Central vs. Obstructive Sleep Apnea

Sleep apnea is a potentially dangerous sleeping disorder. When you sleep, your body doesn’t get enough oxygen. Unfortunately, this can cause several serious side effects. In fact, sleep apnea is associated with many long-term health issues.

If you suspect that you have sleep apnea, you should talk to a doctor as soon as possible. This is because some of the side effects can be detrimental to your health over time. Without treatment, you can experience high blood pressure, a higher possibility of stroke, or even death. 

There are several types of sleep apnea, but the most common are central and obstructive sleep apnea. Knowing which type of sleep apnea you have can be important when seeking treatment. Both types of sleep apnea carry snoring as a potential symptom. However, snoring is not only associated with sleep apnea. It is best to get a sleep study to be certain. 

woman holds her ears while man next to her snores in sleep sleep apnea dentist in Nixa Missouri

Central Sleep Apnea

Central sleep apnea occurs when the brain doesn’t send the right signals to your muscles. This means that your brain doesn’t “tell” the muscles that control your breathing to move. As a result, during the night, you can simply stop breathing. The spells of not breathing can occur multiple times throughout the night. 

Obstructive Sleep Apnea

Obstructive sleep apnea is the most common form of sleep apnea. When you sleep, your body relaxes. With obstructive sleep apnea, the muscles in your throat and the back of your mouth relax too much. Your tongue and soft palate obstruct the flow of oxygen. 

Unfortunately, this creates a blockage in your airway. While you sleep, you are unable to get enough oxygen, so your body reacts to protect itself. As a result, you may gasp for breath or even awaken. This is because your body needs oxygen to survive.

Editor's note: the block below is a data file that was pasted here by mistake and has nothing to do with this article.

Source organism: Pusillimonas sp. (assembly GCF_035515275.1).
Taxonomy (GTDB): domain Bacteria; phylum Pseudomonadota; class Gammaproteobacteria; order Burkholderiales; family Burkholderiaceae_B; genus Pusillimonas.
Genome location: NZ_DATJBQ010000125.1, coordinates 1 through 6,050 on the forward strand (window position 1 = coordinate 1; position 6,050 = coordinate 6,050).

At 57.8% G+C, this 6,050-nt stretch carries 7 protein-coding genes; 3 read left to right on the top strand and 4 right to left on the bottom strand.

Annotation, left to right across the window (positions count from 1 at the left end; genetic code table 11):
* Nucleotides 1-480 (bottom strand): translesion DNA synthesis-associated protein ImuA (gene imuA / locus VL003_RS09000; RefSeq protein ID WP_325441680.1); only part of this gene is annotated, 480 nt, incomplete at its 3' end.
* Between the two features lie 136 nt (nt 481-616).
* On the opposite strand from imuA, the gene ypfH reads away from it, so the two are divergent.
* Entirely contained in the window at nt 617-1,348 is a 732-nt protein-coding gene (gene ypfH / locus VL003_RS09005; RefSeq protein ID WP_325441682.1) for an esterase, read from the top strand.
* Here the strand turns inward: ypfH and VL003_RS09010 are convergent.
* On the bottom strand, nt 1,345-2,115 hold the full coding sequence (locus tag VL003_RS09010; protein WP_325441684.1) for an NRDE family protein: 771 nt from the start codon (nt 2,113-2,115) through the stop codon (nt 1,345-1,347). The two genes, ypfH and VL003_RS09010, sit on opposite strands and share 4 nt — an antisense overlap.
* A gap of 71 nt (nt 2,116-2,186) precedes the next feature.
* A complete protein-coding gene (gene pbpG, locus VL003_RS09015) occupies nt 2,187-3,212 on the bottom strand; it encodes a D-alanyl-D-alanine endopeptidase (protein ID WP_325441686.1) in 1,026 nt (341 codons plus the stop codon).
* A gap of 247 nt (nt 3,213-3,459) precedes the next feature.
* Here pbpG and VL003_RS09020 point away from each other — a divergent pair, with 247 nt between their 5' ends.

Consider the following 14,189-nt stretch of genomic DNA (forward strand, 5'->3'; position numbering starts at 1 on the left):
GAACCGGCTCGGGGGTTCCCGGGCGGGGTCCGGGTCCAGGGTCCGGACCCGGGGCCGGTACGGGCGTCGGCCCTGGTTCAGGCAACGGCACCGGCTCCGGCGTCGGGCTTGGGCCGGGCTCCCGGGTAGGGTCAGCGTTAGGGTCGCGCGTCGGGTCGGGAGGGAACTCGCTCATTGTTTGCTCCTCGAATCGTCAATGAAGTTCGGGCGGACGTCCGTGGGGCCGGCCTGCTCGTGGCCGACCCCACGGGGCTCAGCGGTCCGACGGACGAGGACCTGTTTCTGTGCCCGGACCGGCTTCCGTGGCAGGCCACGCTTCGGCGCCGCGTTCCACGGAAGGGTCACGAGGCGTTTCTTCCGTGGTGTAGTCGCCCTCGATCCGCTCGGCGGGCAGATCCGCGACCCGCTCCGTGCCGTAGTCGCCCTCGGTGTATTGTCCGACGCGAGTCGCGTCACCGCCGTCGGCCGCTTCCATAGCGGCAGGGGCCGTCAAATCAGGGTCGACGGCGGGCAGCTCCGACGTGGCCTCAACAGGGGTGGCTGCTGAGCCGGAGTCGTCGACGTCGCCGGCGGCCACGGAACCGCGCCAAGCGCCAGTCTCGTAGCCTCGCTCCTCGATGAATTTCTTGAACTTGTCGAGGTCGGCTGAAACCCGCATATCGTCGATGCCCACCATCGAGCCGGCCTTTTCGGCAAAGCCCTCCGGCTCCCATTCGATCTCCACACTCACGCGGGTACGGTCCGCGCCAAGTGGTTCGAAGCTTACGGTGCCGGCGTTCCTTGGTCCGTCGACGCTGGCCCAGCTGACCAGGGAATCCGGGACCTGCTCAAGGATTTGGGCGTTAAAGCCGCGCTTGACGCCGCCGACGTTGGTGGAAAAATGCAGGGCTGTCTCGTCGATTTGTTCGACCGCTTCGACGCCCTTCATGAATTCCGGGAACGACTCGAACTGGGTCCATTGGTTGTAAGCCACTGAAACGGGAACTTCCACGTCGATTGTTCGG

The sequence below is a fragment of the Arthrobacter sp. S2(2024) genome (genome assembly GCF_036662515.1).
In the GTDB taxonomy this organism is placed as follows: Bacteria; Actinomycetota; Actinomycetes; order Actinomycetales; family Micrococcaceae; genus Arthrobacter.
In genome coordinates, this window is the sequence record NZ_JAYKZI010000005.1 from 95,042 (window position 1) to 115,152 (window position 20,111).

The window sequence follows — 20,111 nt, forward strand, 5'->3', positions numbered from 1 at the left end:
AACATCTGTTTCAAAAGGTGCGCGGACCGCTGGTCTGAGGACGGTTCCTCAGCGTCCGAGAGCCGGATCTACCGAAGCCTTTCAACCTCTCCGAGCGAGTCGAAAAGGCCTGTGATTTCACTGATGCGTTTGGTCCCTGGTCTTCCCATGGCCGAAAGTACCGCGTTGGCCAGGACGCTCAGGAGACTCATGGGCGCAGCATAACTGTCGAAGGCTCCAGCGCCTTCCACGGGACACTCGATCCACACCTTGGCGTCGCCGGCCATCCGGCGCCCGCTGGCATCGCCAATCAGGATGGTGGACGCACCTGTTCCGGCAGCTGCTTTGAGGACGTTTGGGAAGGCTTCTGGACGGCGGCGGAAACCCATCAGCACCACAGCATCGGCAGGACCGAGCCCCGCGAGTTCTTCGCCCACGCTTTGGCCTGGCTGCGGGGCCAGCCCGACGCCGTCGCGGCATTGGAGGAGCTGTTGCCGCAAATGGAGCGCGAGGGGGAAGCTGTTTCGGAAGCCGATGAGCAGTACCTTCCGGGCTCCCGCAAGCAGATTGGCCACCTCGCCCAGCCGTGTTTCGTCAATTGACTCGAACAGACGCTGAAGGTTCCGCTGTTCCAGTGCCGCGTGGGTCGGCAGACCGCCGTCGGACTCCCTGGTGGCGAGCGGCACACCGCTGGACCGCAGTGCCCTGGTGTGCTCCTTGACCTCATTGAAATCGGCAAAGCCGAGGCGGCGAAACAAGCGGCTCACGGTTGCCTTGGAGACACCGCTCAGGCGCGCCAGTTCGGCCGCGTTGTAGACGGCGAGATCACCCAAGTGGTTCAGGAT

A symptom that is common in both forms of sleep apnea is snoring. With obstructive sleep apnea, snoring will be unusually loud because soft tissues block the airway. You may also snore with central sleep apnea. Typically, sleep apnea also carries other symptoms that will help with your diagnosis. 

Along with snoring, you may gasp for air in your sleep—or wake several times during the night. You may also wake with a dry mouth.

If you aren’t getting enough rest, it is likely that you will have trouble staying awake or focusing throughout the day. Also, you may be more susceptible to mood swings. 

Treatment Options

One of the main forms of treatment for sleep apnea is a CPAP machine. This device provides you with a steady flow of oxygen. Not only does this keep your airway open, but it also ensures your blood oxygen levels are safe. 

If you have mild to moderate obstructive sleep apnea, you may be a candidate for oral appliance therapy. This is a device that is similar to a mouthguard. Your dentist can create a customized device for your mouth. While you sleep, the appliance will align your jaw and keep your airway open. 


413 N. McCroskey St.
Nixa, MO 65714



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